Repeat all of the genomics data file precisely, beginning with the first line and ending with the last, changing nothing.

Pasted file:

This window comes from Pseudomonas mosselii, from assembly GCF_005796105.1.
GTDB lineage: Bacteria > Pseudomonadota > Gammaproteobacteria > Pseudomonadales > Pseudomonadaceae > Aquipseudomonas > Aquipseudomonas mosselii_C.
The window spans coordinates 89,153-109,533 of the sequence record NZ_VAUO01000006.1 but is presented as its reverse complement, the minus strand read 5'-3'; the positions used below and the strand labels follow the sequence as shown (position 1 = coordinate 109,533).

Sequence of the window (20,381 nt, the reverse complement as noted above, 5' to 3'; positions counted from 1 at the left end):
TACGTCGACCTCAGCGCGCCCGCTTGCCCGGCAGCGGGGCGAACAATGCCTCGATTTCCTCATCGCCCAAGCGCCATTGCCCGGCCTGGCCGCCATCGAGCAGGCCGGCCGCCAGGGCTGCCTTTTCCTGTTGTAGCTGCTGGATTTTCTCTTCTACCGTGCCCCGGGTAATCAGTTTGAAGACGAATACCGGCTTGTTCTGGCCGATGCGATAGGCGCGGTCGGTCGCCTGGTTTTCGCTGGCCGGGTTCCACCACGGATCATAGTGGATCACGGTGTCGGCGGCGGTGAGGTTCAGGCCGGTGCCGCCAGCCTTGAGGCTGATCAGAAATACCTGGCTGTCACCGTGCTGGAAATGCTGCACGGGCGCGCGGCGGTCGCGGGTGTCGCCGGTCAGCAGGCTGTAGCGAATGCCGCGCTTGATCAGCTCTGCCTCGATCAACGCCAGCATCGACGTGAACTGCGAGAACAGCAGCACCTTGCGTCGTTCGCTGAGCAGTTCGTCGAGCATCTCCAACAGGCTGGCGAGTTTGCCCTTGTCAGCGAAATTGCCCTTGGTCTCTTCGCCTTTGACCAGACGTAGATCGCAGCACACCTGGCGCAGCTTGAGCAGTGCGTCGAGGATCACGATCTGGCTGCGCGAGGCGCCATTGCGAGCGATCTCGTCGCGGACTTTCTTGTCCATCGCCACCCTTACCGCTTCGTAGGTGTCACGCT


This window comes from Pseudomonas mosselii, from assembly GCF_005796105.1.
GTDB lineage: Bacteria > Pseudomonadota > Gammaproteobacteria > Pseudomonadales > Pseudomonadaceae > Aquipseudomonas > Aquipseudomonas mosselii_C.
The window spans coordinates 89,153-109,533 of the sequence record NZ_VAUO01000006.1 but is presented as its reverse complement, the minus strand read 5'-3'; the positions used below and the strand labels follow the sequence as shown (position 1 = coordinate 109,533).

Sequence of the window (20,381 nt, the reverse complement as noted above, 5' to 3'; positions counted from 1 at the left end):
TACGTCGACCTCAGCGCGCCCGCTTGCCCGGCAGCGGGGCGAACAATGCCTCGATTTCCTCATCGCCCAAGCGCCATTGCCCGGCCTGGCCGCCATCGAGCAGGCCGGCCGCCAGGGCTGCCTTTTCCTGTTGTAGCTGCTGGATTTTCTCTTCTACCGTGCCCCGGGTAATCAGTTTGAAGACGAATACCGGCTTGTTCTGGCCGATGCGATAGGCGCGGTCGGTCGCCTGGTTTTCGCTGGCCGGGTTCCACCACGGATCATAGTGGATCACGGTGTCGGCGGCGGTGAGGTTCAGGCCGGTGCCGCCAGCCTTGAGGCTGATCAGAAATACCTGGCTGTCACCGTGCTGGAAATGCTGCACGGGCGCGCGGCGGTCGCGGGTGTCGCCGGTCAGCAGGCTGTAGCGAATGCCGCGCTTGATCAGCTCTGCCTCGATCAACGCCAGCATCGACGTGAACTGCGAGAACAGCAGCACCTTGCGTCGTTCGCTGAGCAGTTCGTCGAGCATCTCCAACAGGCTGGCGAGTTTGCCCTTGTCAGCGAAATTGCCCTTGGTCTCTTCGCCTTTGACCAGACGTAGATCGCAGCACACCTGGCGCAGCTTGAGCAGTGCGTCGAGGATCACGATCTGGCTGCGCGAGGCGCCATTGCGAGCGATCTCGTCGCGGACTTTCTTGTCCATCGCCACCCTTACCGCTTCGTAGGTGTCACGCT